The Failure of Polio Eradication: Blame Geopolitics, Not Religion

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Last May, the World Health Organization (WHO) declared a Public Health Emergency of International Concern (PHEIC) in response to the increasing number of worldwide poliomyelitis cases. The timing of the announcement was especially disconcerting; less than two months before, the WHO had declared India to be polio-free. Additionally, an all-time low of 219 polio cases worldwide had been recorded in 2012, when the wild polio virus remained endemic only to Pakistan, Afghanistan, and Nigeria. Beating the disease in a country as large, diverse, and complex as India had offered real hope that the endgame of worldwide Polio eradication was in sight. The PHIEC therefore carried a dark undertone: despite the combined efforts of the WHO, Rotary International, the U.S. Centers for Disease Control and Prevention (CDC), the United Nations Children’s Fund (UNICEF), and national governments worldwide (operating collectively as the Global Polio Eradication Initiative), had the chance to globally eradicate polio slipped away?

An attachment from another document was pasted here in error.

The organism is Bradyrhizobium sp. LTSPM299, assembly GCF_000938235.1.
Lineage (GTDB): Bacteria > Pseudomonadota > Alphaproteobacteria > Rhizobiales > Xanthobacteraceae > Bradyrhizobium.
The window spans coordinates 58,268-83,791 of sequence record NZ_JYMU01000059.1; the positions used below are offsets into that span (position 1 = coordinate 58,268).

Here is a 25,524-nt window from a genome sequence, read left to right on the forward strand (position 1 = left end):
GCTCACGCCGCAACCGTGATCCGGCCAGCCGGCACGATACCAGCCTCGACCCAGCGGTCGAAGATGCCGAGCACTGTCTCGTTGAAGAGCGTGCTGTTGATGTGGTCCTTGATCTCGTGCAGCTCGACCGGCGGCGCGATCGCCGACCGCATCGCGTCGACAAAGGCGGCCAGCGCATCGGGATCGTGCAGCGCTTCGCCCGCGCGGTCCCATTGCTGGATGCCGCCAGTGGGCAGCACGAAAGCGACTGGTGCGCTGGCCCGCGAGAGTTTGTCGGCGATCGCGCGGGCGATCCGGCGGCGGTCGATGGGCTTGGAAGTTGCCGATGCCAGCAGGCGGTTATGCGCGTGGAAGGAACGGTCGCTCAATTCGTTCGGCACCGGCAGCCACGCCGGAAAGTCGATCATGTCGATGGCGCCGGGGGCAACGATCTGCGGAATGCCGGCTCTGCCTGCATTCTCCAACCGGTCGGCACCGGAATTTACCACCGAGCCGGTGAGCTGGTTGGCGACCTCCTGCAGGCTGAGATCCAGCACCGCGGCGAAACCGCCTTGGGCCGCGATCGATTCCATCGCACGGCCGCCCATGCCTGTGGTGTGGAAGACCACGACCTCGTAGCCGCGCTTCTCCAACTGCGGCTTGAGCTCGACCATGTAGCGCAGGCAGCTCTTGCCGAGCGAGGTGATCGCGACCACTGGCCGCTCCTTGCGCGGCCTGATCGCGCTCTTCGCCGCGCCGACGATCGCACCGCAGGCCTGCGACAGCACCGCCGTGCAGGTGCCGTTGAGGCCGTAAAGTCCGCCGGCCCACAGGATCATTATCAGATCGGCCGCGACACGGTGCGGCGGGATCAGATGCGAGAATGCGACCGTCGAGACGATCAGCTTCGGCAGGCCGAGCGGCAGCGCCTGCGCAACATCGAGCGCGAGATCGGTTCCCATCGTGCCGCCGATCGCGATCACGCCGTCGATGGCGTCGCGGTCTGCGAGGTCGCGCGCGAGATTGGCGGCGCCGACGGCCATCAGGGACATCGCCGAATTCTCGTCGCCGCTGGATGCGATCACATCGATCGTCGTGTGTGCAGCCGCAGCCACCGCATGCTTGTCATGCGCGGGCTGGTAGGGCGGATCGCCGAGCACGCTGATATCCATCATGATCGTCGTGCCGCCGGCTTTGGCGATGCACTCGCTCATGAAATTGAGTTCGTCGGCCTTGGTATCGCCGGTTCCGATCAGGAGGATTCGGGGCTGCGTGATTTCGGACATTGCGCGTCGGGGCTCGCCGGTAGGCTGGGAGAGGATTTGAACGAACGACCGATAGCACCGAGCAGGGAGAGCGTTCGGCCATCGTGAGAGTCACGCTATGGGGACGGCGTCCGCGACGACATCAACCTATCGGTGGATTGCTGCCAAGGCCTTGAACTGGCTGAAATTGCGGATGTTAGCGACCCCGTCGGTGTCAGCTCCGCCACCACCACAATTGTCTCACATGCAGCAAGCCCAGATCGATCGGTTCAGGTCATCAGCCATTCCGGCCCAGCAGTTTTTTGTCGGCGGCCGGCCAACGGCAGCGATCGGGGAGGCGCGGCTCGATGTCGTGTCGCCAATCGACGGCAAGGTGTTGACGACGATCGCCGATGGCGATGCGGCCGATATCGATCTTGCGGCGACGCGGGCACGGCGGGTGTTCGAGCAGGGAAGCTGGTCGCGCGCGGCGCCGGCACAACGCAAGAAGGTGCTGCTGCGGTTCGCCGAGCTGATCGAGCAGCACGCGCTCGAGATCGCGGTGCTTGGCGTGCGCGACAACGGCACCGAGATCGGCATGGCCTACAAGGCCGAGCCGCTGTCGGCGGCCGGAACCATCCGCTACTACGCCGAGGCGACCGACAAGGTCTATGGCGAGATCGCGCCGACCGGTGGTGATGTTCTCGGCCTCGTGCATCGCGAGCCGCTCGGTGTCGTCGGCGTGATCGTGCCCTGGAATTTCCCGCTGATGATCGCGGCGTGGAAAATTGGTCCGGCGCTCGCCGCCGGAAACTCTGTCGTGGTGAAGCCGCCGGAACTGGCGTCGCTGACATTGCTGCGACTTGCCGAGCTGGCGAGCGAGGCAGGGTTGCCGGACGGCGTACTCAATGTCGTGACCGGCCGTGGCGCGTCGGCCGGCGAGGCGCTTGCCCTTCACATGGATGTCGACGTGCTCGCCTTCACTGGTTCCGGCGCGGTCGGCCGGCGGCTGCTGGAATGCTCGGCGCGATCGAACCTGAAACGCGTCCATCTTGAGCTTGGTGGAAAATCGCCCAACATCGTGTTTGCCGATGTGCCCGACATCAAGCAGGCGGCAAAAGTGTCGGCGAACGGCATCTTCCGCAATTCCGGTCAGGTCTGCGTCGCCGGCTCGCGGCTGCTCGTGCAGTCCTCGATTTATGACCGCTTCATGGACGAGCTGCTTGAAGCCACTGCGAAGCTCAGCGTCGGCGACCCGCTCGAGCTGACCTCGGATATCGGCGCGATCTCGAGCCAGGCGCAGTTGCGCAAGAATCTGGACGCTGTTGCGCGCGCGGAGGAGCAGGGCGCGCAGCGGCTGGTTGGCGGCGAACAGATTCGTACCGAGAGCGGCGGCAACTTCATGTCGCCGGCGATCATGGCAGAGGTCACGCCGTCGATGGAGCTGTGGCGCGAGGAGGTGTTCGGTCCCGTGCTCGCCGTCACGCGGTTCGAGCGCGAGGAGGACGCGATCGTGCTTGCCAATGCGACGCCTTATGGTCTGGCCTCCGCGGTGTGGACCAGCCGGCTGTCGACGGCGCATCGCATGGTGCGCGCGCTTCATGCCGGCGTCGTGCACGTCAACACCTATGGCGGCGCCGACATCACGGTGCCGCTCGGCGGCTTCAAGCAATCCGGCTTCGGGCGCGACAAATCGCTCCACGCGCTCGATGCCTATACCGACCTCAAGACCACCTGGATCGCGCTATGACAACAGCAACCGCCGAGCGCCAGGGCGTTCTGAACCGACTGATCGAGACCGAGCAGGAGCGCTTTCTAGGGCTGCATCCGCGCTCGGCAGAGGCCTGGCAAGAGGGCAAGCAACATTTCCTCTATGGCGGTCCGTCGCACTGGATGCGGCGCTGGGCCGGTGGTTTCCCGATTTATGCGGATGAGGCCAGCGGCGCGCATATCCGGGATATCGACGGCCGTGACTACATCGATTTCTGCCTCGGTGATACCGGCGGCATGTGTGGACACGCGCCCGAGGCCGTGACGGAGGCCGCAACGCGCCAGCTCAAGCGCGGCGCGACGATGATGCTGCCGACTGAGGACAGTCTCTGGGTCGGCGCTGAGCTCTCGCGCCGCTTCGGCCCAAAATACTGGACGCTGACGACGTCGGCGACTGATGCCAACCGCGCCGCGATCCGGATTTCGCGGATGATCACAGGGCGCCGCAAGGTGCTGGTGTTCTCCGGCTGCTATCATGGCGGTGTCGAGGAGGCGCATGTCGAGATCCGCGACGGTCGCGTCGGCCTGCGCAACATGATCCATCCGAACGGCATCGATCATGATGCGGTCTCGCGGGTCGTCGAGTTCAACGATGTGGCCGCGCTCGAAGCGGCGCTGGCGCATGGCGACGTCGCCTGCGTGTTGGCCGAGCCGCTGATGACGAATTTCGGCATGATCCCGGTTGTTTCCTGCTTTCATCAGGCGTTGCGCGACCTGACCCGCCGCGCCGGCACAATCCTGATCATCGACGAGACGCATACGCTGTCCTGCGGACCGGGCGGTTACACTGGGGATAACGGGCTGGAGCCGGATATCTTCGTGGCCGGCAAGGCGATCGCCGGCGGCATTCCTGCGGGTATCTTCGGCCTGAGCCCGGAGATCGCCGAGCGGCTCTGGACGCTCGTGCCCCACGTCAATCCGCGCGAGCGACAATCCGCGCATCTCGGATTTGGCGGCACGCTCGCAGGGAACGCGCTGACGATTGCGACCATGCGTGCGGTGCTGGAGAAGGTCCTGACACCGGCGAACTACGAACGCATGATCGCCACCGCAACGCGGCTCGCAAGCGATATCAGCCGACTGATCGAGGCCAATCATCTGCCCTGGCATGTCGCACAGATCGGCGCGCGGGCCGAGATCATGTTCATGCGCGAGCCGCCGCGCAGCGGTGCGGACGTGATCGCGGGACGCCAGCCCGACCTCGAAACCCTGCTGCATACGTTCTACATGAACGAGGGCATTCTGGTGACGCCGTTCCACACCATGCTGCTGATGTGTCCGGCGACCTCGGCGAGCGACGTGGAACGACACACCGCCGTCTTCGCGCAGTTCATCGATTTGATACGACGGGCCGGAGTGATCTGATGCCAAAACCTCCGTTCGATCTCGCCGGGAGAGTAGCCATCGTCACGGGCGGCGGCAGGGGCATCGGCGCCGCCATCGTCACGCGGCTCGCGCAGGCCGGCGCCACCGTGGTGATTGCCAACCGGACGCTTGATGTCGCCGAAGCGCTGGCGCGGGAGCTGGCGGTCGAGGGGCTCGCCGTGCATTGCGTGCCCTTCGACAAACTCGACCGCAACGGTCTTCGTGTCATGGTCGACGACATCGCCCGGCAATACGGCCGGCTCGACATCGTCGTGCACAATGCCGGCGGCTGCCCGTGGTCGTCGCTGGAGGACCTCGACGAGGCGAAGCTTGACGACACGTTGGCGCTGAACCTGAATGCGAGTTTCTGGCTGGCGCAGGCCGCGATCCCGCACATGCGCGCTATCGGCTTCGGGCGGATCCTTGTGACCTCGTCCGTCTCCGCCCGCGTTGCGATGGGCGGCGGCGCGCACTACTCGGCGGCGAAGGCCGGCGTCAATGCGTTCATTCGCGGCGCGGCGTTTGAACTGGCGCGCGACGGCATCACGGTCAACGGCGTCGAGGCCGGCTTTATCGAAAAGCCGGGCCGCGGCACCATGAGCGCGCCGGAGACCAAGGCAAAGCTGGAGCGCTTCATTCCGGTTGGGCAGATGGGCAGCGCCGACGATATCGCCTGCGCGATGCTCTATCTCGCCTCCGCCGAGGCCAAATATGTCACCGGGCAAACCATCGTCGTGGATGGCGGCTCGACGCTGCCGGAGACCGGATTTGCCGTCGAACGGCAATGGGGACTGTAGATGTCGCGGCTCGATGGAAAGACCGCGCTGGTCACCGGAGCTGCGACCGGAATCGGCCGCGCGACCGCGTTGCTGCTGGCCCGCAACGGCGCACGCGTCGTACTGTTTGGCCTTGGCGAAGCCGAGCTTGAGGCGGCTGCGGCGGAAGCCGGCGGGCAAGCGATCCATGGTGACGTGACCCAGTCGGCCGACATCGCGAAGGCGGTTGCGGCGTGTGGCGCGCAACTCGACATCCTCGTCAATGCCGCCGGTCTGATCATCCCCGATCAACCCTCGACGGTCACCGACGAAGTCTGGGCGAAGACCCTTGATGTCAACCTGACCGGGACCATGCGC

Original languageEnglish
JournalGeorgetown Journal of International Affairs
Issue numberApril
Publication statusPublished - 16 Apr 2015


  • Polio
  • Geopolitics
  • Global Health

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